Posts Tagged: battle
A nurse at a protest at Alameda Hospital in 2020 seeking improved medical protective equipment. (Photo: Sheila Fitzgerald, via Shutterstock)
On the front line of health care during the COVID-19 pandemic, registered nurse members of the California Nurses Association/National Nurses United are pushing for more employer accountability tied to a crisis of staffing and unsafe workplaces. The union, which represents about 100,000 registered nurses in California, says the California Department of Public Health (CDPH) has not adopted such workplace protections.
A worker at a small brewery examines beer during the fermentation process. (Photo: MAD_Production, via Shutterstock)
An under-the-radar tussle is shaping up in California over how beer is being brought to drinkers across the state. The emerging beer battle pits small craft brewers against big distributors. On one side are the small brewers, who charge that the big distributors don’t want to bother with the relatively small volumes of craft brewers.
People jam a political rally during the 2008 presidential campaign. (Photo: Joseph Sohm, via Shutterstock)
Millions of ballots are cast in a presidential election, but winning the White House comes down to just this: 270 votes.That’s the majority in the Electoral College, which picks the president. Sometimes the selection follows the national popular vote, sometimes not, and a candidate can become president by winning as little as 11 states.
Political consultant Gale Kaufman at her Sacramento office. (Photo: Scott Duncan, Capitol Weekly)
Gale Kaufman was campaigning in California before Arnold Schwarzenegger was Conan the Barbarian. Kaufman, a bare-knuckled Democratic strategist, is as little known to the public as she is famous among political pros. When talk in the political world turns to “Gale,” everyone knows it’s a reference to Kaufman.
A physician prepares a syringe for use. (Photo: Shutterstock)
The results of a presidential election won by Republican Donald Trump has some in a panic. And with GOP majorities in both houses of Congress, Trump presumably can do just about anything. But California health advocates are not talking about abandoning the state’s healthcare system. They’re preparing for a fight.
A crew member dressed as Santa on deck in the Coral Sea, 1971. (Photo, Shutterstock)
This Christmas, I (and I hope many Americans) will be thinking of our troops around the world who are facing not only danger but also the emotional strain of being away from their families at such a time.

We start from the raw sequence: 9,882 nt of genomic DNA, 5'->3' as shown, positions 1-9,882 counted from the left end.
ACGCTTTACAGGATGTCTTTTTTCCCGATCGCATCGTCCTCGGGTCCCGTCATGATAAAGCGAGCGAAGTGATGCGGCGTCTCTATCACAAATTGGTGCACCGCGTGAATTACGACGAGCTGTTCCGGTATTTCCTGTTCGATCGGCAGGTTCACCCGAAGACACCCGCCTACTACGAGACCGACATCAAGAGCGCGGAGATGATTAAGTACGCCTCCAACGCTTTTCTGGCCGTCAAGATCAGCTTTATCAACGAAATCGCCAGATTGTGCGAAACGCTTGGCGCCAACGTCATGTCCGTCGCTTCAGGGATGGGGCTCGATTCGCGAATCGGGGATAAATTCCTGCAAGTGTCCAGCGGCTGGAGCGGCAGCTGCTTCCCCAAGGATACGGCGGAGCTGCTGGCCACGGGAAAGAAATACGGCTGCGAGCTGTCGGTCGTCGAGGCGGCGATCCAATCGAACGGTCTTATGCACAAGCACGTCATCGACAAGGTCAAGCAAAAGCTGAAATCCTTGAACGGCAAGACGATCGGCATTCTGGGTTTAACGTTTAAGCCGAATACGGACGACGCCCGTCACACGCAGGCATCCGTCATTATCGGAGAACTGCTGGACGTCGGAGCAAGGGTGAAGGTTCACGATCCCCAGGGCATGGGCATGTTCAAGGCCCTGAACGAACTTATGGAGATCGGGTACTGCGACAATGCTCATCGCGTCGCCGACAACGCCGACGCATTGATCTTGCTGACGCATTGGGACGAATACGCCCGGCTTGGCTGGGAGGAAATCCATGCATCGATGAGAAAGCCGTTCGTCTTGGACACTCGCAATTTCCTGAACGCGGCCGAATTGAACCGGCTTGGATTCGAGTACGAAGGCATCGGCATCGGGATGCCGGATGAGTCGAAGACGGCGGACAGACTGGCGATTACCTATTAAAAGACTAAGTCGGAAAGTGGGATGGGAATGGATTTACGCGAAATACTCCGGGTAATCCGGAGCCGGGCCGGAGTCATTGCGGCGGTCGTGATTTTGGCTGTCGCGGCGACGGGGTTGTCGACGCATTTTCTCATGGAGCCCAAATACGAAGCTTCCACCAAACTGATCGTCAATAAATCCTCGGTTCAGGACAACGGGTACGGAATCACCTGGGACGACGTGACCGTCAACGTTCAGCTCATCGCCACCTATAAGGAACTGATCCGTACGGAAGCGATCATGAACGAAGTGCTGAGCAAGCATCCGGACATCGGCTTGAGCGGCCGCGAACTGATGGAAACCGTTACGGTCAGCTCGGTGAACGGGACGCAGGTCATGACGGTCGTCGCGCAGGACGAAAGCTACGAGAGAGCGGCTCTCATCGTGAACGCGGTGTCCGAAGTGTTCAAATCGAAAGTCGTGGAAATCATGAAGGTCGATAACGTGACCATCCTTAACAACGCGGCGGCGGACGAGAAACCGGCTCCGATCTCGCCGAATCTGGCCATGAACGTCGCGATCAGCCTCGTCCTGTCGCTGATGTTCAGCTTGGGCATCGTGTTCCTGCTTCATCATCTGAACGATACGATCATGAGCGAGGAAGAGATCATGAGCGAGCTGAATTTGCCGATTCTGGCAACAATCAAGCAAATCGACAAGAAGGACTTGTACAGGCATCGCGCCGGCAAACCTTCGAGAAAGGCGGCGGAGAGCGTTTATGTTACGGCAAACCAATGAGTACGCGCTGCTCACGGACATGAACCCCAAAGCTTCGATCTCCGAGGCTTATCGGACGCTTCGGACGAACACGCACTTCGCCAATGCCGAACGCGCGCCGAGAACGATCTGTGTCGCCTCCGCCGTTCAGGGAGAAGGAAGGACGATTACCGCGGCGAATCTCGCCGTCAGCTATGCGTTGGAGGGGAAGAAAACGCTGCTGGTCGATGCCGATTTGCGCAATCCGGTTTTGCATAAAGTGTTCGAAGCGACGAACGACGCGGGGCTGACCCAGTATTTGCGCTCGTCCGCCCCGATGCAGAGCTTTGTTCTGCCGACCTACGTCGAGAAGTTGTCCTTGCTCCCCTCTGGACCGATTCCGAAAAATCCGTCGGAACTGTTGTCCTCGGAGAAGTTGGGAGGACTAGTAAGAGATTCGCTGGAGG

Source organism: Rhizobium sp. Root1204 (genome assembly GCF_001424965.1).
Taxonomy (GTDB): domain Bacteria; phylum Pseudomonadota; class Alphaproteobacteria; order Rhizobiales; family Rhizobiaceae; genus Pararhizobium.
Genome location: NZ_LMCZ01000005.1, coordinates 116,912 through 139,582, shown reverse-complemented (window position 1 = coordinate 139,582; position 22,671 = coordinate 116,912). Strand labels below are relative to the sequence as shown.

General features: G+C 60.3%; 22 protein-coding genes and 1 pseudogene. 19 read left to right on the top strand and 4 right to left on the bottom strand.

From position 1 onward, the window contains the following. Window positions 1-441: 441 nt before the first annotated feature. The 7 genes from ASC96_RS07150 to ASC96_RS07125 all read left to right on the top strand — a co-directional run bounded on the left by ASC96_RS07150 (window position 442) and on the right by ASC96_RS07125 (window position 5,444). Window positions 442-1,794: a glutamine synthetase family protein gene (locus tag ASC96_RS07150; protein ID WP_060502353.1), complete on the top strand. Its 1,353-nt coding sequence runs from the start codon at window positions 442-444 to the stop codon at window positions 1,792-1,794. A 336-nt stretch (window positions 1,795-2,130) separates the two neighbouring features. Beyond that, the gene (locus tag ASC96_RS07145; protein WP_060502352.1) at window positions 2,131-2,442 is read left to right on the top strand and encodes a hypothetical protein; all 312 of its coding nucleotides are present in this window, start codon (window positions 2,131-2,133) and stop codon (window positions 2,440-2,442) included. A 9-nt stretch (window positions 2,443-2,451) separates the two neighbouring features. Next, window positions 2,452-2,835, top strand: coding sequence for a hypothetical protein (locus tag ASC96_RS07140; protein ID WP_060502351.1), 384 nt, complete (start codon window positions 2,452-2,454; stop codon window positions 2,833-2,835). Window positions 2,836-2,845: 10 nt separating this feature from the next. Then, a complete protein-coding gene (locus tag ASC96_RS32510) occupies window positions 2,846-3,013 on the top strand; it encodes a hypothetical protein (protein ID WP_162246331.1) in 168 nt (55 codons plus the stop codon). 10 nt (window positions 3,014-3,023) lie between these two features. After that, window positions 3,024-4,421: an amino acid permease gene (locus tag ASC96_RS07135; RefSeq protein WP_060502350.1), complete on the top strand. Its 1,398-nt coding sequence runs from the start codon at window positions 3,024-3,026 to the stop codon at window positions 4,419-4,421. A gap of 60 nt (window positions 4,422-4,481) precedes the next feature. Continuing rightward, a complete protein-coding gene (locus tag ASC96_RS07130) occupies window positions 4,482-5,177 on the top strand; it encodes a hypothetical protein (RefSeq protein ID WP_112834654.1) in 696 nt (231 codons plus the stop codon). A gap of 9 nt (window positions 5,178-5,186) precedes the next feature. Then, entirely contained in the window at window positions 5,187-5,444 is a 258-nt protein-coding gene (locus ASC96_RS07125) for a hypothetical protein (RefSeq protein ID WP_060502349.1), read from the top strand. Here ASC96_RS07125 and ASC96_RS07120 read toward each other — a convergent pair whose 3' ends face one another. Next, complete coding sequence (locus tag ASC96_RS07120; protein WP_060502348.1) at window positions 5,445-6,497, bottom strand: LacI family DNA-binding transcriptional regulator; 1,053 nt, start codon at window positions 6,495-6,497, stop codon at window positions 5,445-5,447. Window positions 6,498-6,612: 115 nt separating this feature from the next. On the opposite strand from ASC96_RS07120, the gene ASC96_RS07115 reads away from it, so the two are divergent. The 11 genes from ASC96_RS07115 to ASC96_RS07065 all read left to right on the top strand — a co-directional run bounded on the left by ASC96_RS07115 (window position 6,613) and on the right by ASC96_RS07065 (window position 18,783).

As rush hour approaches, traffic on the Golden Gate Bridge. (Photo: Frontpage)
OPINION: The oil company partisans and their legislative allies apparently failed to read past the first five pages of the bill. Buried in the back pages of SB 350 is a full codification of the 2030 and 2050 climate targets that the industry thought it defeated, along with a powerful new set of directives to state energy agencies to meet those targets.
Millions of Californians receive quality health care thanks to the Affordable Care Act and Medi-Cal. And though most would probably thank President Obama or the Governor for that, Peter Harbage, who passed away Tuesday at age 43, after a courageous fight with cancer, had a lot to do with it too. “Peter is the unsung architect of health care reform in the United States,” says Anthony Wright, Executive Director of Health Access, a health care consumer advocacy group.
Voter Ben Rich casts his ballot at the Venice Beach lifeguard headquarters. (Photo: AP/Jae C. Hong)
Though the final chapter is still unwritten on Election 2014, we know this much: Republicans took advantage of a traditional dip in midterm turnout and some big spending in targeted races to pick up enough legislative seats to end Democrats’ supermajorities in both houses. The GOP picked off two Democratic Assembly incumbents – Steve Fox, D-Palmdale, and Sharon Quirk-Silva, D-Fullerton — and were headed to unseat a third – Freshman Assemblyman Al Marutsuchi, D-Torrance.
California Health Report: California is a land of health extremes, and to see what that means, you need only travel a few miles from the state Capitol. Placer and Yuba counties border each other about a half hour’s drive north of downtown Sacramento. Both places are largely rural. But the similarities end there.